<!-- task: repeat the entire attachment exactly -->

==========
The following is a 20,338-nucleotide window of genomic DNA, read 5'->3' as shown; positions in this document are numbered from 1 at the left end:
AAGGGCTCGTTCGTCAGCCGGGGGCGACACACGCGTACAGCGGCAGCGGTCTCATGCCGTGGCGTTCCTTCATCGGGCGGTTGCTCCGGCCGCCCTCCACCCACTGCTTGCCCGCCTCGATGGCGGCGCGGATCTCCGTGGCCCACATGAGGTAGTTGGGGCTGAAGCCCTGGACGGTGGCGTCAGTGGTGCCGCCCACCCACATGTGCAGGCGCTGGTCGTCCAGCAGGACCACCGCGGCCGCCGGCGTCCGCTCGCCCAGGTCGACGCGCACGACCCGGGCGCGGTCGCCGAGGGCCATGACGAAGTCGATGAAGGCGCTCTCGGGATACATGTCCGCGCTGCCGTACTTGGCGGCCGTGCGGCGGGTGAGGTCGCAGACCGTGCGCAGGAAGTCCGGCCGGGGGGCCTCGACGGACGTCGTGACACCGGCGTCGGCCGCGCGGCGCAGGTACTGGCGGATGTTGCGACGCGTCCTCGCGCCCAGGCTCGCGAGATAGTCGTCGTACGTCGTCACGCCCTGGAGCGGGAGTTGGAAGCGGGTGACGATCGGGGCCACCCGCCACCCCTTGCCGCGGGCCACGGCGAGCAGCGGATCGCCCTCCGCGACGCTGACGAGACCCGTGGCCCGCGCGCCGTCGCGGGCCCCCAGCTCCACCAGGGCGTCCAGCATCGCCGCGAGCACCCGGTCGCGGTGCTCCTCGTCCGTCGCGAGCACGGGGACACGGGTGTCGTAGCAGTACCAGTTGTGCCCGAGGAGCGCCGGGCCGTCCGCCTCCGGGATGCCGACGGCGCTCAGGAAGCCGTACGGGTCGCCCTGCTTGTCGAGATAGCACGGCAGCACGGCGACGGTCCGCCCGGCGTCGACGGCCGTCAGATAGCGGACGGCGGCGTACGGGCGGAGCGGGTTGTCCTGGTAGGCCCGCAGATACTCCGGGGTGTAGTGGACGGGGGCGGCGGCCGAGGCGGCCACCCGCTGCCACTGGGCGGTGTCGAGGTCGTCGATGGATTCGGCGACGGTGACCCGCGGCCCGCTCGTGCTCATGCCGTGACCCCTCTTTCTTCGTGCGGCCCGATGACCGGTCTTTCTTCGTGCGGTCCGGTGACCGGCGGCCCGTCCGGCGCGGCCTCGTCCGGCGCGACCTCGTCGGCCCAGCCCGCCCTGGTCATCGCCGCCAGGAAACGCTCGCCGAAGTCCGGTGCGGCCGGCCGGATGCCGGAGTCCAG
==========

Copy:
The following is a 20,338-nucleotide window of genomic DNA, read 5'->3' as shown; positions in this document are numbered from 1 at the left end:
AAGGGCTCGTTCGTCAGCCGGGGGCGACACACGCGTACAGCGGCAGCGGTCTCATGCCGTGGCGTTCCTTCATCGGGCGGTTGCTCCGGCCGCCCTCCACCCACTGCTTGCCCGCCTCGATGGCGGCGCGGATCTCCGTGGCCCACATGAGGTAGTTGGGGCTGAAGCCCTGGACGGTGGCGTCAGTGGTGCCGCCCACCCACATGTGCAGGCGCTGGTCGTCCAGCAGGACCACCGCGGCCGCCGGCGTCCGCTCGCCCAGGTCGACGCGCACGACCCGGGCGCGGTCGCCGAGGGCCATGACGAAGTCGATGAAGGCGCTCTCGGGATACATGTCCGCGCTGCCGTACTTGGCGGCCGTGCGGCGGGTGAGGTCGCAGACCGTGCGCAGGAAGTCCGGCCGGGGGGCCTCGACGGACGTCGTGACACCGGCGTCGGCCGCGCGGCGCAGGTACTGGCGGATGTTGCGACGCGTCCTCGCGCCCAGGCTCGCGAGATAGTCGTCGTACGTCGTCACGCCCTGGAGCGGGAGTTGGAAGCGGGTGACGATCGGGGCCACCCGCCACCCCTTGCCGCGGGCCACGGCGAGCAGCGGATCGCCCTCCGCGACGCTGACGAGACCCGTGGCCCGCGCGCCGTCGCGGGCCCCCAGCTCCACCAGGGCGTCCAGCATCGCCGCGAGCACCCGGTCGCGGTGCTCCTCGTCCGTCGCGAGCACGGGGACACGGGTGTCGTAGCAGTACCAGTTGTGCCCGAGGAGCGCCGGGCCGTCCGCCTCCGGGATGCCGACGGCGCTCAGGAAGCCGTACGGGTCGCCCTGCTTGTCGAGATAGCACGGCAGCACGGCGACGGTCCGCCCGGCGTCGACGGCCGTCAGATAGCGGACGGCGGCGTACGGGCGGAGCGGGTTGTCCTGGTAGGCCCGCAGATACTCCGGGGTGTAGTGGACGGGGGCGGCGGCCGAGGCGGCCACCCGCTGCCACTGGGCGGTGTCGAGGTCGTCGATGGATTCGGCGACGGTGACCCGCGGCCCGCTCGTGCTCATGCCGTGACCCCTCTTTCTTCGTGCGGCCCGATGACCGGTCTTTCTTCGTGCGGTCCGGTGACCGGCGGCCCGTCCGGCGCGGCCTCGTCCGGCGCGACCTCGTCGGCCCAGCCCGCCCTGGTCATCGCCGCCAGGAAACGCTCGCCGAAGTCCGGTGCGGCCGGCCGGATGCCGGAGTCCAG